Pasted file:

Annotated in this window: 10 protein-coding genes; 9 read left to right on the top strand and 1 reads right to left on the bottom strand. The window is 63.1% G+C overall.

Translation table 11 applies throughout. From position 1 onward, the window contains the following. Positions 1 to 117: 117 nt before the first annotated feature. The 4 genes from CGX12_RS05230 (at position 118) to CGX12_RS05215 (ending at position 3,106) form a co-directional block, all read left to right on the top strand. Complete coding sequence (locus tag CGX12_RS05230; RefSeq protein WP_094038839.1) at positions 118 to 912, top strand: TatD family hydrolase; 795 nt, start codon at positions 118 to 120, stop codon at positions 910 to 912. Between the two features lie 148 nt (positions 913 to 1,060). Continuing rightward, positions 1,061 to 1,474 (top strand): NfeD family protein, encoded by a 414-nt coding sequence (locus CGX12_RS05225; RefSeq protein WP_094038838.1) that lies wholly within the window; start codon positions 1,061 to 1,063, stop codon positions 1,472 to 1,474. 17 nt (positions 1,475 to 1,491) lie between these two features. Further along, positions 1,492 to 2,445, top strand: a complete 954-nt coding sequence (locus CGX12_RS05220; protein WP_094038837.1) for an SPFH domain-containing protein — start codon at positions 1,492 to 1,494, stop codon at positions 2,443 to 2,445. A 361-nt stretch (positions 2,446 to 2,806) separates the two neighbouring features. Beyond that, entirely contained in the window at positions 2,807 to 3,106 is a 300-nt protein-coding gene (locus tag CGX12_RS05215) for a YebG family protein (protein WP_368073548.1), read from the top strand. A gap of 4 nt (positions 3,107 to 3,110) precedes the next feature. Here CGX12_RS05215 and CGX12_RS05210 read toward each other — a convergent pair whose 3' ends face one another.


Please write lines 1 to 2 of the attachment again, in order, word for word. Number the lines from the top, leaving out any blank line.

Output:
Annotated in this window: 10 protein-coding genes; 9 read left to right on the top strand and 1 reads right to left on the bottom strand. The window is 63.1% G+C overall.

Translation table 11 applies throughout. From position 1 onward, the window contains the following. Positions 1 to 117: 117 nt before the first annotated feature. The 4 genes from CGX12_RS05230 (at position 118) to CGX12_RS05215 (ending at position 3,106) form a co-directional block, all read left to right on the top strand. Complete coding sequence (locus tag CGX12_RS05230; RefSeq protein WP_094038839.1) at positions 118 to 912, top strand: TatD family hydrolase; 795 nt, start codon at positions 118 to 120, stop codon at positions 910 to 912. Between the two features lie 148 nt (positions 913 to 1,060). Continuing rightward, positions 1,061 to 1,474 (top strand): NfeD family protein, encoded by a 414-nt coding sequence (locus CGX12_RS05225; RefSeq protein WP_094038838.1) that lies wholly within the window; start codon positions 1,061 to 1,063, stop codon positions 1,472 to 1,474. 17 nt (positions 1,475 to 1,491) lie between these two features. Further along, positions 1,492 to 2,445, top strand: a complete 954-nt coding sequence (locus CGX12_RS05220; protein WP_094038837.1) for an SPFH domain-containing protein — start codon at positions 1,492 to 1,494, stop codon at positions 2,443 to 2,445. A 361-nt stretch (positions 2,446 to 2,806) separates the two neighbouring features. Beyond that, entirely contained in the window at positions 2,807 to 3,106 is a 300-nt protein-coding gene (locus tag CGX12_RS05215) for a YebG family protein (protein WP_368073548.1), read from the top strand. A gap of 4 nt (positions 3,107 to 3,110) precedes the next feature. Here CGX12_RS05215 and CGX12_RS05210 read toward each other — a convergent pair whose 3' ends face one another.